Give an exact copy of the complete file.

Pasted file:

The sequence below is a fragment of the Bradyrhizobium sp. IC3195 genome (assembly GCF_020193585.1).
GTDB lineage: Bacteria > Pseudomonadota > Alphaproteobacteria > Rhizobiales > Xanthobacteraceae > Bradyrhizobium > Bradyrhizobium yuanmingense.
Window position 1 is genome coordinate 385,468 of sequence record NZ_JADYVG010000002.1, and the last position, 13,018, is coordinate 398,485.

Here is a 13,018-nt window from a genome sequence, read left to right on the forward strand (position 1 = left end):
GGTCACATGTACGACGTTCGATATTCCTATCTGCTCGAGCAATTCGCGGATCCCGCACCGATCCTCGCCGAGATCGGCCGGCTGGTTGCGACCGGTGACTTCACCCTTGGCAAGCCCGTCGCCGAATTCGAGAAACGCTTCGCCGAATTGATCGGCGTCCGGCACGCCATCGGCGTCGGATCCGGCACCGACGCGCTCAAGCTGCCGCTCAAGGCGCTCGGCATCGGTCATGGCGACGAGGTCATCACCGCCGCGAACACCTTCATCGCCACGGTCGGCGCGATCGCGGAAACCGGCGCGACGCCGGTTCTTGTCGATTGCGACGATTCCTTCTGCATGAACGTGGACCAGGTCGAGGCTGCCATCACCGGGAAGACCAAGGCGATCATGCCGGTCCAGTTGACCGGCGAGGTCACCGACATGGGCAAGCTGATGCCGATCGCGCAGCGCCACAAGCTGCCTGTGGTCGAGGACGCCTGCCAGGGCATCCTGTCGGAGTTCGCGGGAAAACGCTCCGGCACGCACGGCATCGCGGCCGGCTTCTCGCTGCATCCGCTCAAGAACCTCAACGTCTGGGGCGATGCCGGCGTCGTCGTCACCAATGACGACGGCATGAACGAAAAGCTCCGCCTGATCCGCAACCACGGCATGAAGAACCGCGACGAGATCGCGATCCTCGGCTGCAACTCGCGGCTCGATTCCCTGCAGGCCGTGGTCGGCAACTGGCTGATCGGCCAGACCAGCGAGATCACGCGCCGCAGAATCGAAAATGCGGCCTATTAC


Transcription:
The sequence below is a fragment of the Bradyrhizobium sp. IC3195 genome (assembly GCF_020193585.1).
GTDB lineage: Bacteria > Pseudomonadota > Alphaproteobacteria > Rhizobiales > Xanthobacteraceae > Bradyrhizobium > Bradyrhizobium yuanmingense.
Window position 1 is genome coordinate 385,468 of sequence record NZ_JADYVG010000002.1, and the last position, 13,018, is coordinate 398,485.

Here is a 13,018-nt window from a genome sequence, read left to right on the forward strand (position 1 = left end):
GGTCACATGTACGACGTTCGATATTCCTATCTGCTCGAGCAATTCGCGGATCCCGCACCGATCCTCGCCGAGATCGGCCGGCTGGTTGCGACCGGTGACTTCACCCTTGGCAAGCCCGTCGCCGAATTCGAGAAACGCTTCGCCGAATTGATCGGCGTCCGGCACGCCATCGGCGTCGGATCCGGCACCGACGCGCTCAAGCTGCCGCTCAAGGCGCTCGGCATCGGTCATGGCGACGAGGTCATCACCGCCGCGAACACCTTCATCGCCACGGTCGGCGCGATCGCGGAAACCGGCGCGACGCCGGTTCTTGTCGATTGCGACGATTCCTTCTGCATGAACGTGGACCAGGTCGAGGCTGCCATCACCGGGAAGACCAAGGCGATCATGCCGGTCCAGTTGACCGGCGAGGTCACCGACATGGGCAAGCTGATGCCGATCGCGCAGCGCCACAAGCTGCCTGTGGTCGAGGACGCCTGCCAGGGCATCCTGTCGGAGTTCGCGGGAAAACGCTCCGGCACGCACGGCATCGCGGCCGGCTTCTCGCTGCATCCGCTCAAGAACCTCAACGTCTGGGGCGATGCCGGCGTCGTCGTCACCAATGACGACGGCATGAACGAAAAGCTCCGCCTGATCCGCAACCACGGCATGAAGAACCGCGACGAGATCGCGATCCTCGGCTGCAACTCGCGGCTCGATTCCCTGCAGGCCGTGGTCGGCAACTGGCTGATCGGCCAGACCAGCGAGATCACGCGCCGCAGAATCGAAAATGCGGCCTATTAC